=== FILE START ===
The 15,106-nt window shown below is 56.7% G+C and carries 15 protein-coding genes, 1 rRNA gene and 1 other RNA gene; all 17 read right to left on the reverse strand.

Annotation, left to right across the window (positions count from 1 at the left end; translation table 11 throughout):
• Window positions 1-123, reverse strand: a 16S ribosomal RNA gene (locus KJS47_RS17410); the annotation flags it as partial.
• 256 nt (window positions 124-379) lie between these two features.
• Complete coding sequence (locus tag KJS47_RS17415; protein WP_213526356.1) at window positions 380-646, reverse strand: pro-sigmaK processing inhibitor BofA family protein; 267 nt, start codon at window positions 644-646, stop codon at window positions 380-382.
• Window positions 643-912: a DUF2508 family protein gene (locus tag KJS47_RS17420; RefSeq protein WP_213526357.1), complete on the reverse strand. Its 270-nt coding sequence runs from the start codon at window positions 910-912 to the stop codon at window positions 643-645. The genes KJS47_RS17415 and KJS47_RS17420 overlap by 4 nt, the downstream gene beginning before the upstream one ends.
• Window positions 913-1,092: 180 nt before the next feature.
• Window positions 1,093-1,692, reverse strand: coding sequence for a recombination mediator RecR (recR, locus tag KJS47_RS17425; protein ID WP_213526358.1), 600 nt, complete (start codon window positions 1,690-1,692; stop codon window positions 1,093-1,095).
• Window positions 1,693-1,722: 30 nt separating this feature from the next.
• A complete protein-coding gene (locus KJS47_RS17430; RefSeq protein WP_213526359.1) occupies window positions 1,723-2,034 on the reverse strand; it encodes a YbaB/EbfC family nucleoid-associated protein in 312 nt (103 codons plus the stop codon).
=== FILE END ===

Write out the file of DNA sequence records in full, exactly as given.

The 15,106-nt window shown below is 56.7% G+C and carries 15 protein-coding genes, 1 rRNA gene and 1 other RNA gene; all 17 read right to left on the reverse strand.

Annotation, left to right across the window (positions count from 1 at the left end; translation table 11 throughout):
• Window positions 1-123, reverse strand: a 16S ribosomal RNA gene (locus KJS47_RS17410); the annotation flags it as partial.
• 256 nt (window positions 124-379) lie between these two features.
• Complete coding sequence (locus tag KJS47_RS17415; protein WP_213526356.1) at window positions 380-646, reverse strand: pro-sigmaK processing inhibitor BofA family protein; 267 nt, start codon at window positions 644-646, stop codon at window positions 380-382.
• Window positions 643-912: a DUF2508 family protein gene (locus tag KJS47_RS17420; RefSeq protein WP_213526357.1), complete on the reverse strand. Its 270-nt coding sequence runs from the start codon at window positions 910-912 to the stop codon at window positions 643-645. The genes KJS47_RS17415 and KJS47_RS17420 overlap by 4 nt, the downstream gene beginning before the upstream one ends.
• Window positions 913-1,092: 180 nt before the next feature.
• Window positions 1,093-1,692, reverse strand: coding sequence for a recombination mediator RecR (recR, locus tag KJS47_RS17425; protein ID WP_213526358.1), 600 nt, complete (start codon window positions 1,690-1,692; stop codon window positions 1,093-1,095).
• Window positions 1,693-1,722: 30 nt separating this feature from the next.
• A complete protein-coding gene (locus KJS47_RS17430; RefSeq protein WP_213526359.1) occupies window positions 1,723-2,034 on the reverse strand; it encodes a YbaB/EbfC family nucleoid-associated protein in 312 nt (103 codons plus the stop codon).